HACSA and ShelterCare: Greater Impact Through Partnership

Editor’s note: In January 2018 HACSA changed its name to Homes for Good Housing Agency

My name is Jacob Fox and I have the honor of serving on the ShelterCare board of directors. I’m the executive director of the Housing and Community Services Agency of Lane County (HACSA), and for many years we’ve partnered with ShelterCare to provide Housing First opportunities for Lane County’s most vulnerable citizens.

I would like to highlight two HACSA-ShelterCare partnership programs that have been tremendously effective, supporting our community’s goal of reducing homelessness by providing housing and services to those in need.

Shelter Plus Care

The first program is Shelter Plus Care (S+C), a federal rent assistance program that is part of the Lane County Continuum of Care (CoC) Program. The CoC Program primarily assists Lane County residents with serious mental illness. It is designed to alleviate homelessness by providing funding to nonprofit organizations, and state and local governments to quickly rehouse homeless individuals and families.

The S+C partnership between ShelterCare and HACSA began in 1994. The federal grant requires that we serve 48 households a year. Because of the effective partnership between our organizations, however, on average we serve 67 households a year. The reason we can serve so many more households is that ShelterCare provides matching funds from other funding sources and also because ShelterCare is so good at stabilizing these households that we can graduate people from Shelter Plus Care into HACSA’s housing choice voucher program, and create more opportunities for unhoused people to receive assistance from the Shelter Plus Care program.

Madrone Program

The second HACSA-ShelterCare partnership supports the Madrone program—another Lane County Continuum of Care federal rent assistance program. In 2016 HACSA was awarded this grant to serve 33 chronically homeless individuals and families. When the original service provider unexpectedly declined the partnership, we approached ShelterCare to help us deploy this rent assistance, help identify housing in the community, and provide the supportive services necessary to stabilize these individuals and families.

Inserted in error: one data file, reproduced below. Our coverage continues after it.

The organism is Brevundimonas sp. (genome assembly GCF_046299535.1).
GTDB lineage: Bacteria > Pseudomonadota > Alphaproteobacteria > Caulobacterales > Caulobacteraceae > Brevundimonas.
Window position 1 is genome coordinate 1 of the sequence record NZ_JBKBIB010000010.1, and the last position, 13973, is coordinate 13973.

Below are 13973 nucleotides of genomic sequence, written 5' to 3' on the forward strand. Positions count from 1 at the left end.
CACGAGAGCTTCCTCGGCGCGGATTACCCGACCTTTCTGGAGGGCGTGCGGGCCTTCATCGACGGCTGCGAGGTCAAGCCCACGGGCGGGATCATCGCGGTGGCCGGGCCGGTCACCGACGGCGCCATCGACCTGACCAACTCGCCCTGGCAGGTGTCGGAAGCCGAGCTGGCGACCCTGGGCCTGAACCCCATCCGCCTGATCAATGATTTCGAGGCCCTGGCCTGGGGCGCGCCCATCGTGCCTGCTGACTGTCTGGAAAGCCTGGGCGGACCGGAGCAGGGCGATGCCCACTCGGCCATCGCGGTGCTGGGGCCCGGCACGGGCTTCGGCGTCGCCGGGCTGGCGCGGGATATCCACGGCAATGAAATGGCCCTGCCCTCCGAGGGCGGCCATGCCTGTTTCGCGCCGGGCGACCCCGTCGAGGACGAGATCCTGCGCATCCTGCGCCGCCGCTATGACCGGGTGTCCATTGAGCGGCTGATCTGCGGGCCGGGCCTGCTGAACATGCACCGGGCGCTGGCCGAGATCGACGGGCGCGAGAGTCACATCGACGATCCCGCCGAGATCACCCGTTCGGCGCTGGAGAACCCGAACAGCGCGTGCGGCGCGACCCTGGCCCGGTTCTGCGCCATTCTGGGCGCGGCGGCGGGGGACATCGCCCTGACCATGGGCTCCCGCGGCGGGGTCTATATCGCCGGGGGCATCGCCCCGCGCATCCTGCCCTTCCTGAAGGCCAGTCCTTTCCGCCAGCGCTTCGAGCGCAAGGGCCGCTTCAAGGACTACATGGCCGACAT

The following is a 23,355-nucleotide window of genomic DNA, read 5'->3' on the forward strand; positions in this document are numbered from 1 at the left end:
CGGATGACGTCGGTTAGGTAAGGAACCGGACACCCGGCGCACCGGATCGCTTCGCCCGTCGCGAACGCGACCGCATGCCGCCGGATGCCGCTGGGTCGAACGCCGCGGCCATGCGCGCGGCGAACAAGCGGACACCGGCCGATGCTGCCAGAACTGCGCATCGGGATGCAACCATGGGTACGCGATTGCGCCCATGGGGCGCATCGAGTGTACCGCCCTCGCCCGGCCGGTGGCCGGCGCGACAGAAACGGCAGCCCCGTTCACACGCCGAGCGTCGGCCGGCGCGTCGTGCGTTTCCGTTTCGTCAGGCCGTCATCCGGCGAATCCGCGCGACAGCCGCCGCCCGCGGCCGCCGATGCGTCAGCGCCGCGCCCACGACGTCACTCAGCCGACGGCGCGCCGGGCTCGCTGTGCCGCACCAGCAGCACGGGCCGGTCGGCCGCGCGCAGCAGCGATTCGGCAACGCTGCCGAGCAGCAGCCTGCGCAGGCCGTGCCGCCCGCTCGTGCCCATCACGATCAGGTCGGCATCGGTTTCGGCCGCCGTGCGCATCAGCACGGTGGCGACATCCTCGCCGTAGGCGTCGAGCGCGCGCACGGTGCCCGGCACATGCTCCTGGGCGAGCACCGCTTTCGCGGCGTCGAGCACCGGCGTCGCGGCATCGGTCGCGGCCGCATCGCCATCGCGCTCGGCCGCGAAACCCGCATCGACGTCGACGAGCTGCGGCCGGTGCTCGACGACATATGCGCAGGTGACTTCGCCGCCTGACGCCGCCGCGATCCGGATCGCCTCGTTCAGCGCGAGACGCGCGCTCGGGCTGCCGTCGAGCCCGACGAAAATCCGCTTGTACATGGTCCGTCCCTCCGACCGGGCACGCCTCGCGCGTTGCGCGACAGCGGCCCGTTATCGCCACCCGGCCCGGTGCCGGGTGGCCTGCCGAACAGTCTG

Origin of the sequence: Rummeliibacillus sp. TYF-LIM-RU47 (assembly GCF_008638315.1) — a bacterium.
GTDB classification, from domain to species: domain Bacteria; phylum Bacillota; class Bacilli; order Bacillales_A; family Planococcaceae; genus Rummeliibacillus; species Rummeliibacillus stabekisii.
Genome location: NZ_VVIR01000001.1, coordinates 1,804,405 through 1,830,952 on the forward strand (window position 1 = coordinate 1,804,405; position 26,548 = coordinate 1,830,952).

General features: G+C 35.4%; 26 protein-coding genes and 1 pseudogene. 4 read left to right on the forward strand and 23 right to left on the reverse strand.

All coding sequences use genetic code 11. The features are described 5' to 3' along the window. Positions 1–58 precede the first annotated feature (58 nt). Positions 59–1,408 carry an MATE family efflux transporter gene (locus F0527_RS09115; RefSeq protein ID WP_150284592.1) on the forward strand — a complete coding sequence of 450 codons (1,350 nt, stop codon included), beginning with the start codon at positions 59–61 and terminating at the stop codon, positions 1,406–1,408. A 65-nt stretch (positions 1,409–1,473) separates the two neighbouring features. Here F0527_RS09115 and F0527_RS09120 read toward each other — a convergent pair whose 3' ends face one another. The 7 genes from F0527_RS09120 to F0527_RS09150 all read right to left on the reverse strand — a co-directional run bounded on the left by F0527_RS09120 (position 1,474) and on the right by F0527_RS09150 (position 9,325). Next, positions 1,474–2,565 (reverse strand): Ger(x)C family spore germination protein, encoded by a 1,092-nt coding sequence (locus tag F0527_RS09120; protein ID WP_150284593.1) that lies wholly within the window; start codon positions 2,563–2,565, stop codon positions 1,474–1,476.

Because of the delay in getting a service provider on board, HACSA was in jeopardy of not meeting the grant requirements. ShelterCare has been a valuable partner and integral part of this program’s success. I’m pleased to report that through this program we have successfully fulfilled the grant requirements by housing the 33 formerly homeless individuals and families.

Our community is absolutely a better place because of the critical role that ShelterCare plays. I’m grateful for the leadership that Susan Ban and the entire ShelterCare team bring to Lane County and proud that together we provide homes to more than 7,000 households in Lane County every year.

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